Because of the omnipresent computer software, every collected data or “feedback” are retrievable wirelessly, 24/7, anywhere and everywhere for interpretation, manipulation, or diagnosis. A wearable is akin to wedding ring worn by anyone married to medical issues, quipped my satirist kibitzer friend.


Biofeedback machine, the precursor of the wearable was intended as a training tool to “subdue” our physiological responses in order to “consciously train” the mind to transform these responses and achieve a certain level of “behavioral modification.”

Knowing what is inside of us is crucial. The early detection of any anomaly in the body is always a salient crux for a timely diagnosis for treatment. The technology embedded into our wearables appears to be really speeding things up.

Perhaps when these truly become infallible, the precise drug will treat the precise virus strain identified by and through the precise apparatus. Medical conjuring will become no more, quipped my alter-ego kibitzer friend.

Is the Covid vaccine with 95% efficacy, which was created in nine months, proof enough?  I wonder who would win in building the first kinder Earth Elysium? HAPPY HOLIDAYS.

Dr. Aggie Carson-Arenas is a Certified Clinical Psychology Specialist, a former associate professor and university research director. He is a Behavior Analyst Specialist in Nevada, an educator, clinician, researcher, consultant, columnist and a published author. Dr. Carson-Arenas together with his daughter Abbygale Williamson Arenas-de Leon authored, “You’re Okay, I Am Perfect (How teens and adolescents & those in between quest for identity).” Abbygale also authored “88 Things Every Professional Should Know… or Else.”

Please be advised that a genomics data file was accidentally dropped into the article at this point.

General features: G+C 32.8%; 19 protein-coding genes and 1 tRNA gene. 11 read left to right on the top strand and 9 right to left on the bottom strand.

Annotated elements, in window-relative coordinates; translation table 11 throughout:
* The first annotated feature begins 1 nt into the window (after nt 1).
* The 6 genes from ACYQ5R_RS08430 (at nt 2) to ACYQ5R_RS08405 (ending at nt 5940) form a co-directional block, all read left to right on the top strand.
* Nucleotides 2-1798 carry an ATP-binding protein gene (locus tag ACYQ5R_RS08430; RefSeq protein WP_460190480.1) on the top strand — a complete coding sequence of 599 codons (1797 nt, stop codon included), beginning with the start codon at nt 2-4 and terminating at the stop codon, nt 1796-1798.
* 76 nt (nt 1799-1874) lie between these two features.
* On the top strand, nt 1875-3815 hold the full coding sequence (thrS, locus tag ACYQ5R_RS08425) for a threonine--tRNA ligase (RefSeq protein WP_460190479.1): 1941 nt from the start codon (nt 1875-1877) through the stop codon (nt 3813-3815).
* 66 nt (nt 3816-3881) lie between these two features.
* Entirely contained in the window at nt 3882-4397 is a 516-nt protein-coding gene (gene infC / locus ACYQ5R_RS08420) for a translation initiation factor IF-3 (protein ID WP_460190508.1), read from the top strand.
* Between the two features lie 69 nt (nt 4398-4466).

Don't miss out on the latest news and information.
TAGS: algorithms, artificial intelligence, data self-tracking, technology
For feedback, complaints, or inquiries, contact us.
Your subscription could not be saved. Please try again.
Your subscription has been successful.

Subscribe to our daily newsletter

By providing an email address. I agree to the Terms of Use and acknowledge that I have read the Privacy Policy.

We use cookies to ensure you get the best experience on our website. By continuing, you are agreeing to our use of cookies. To find out more, please click this link.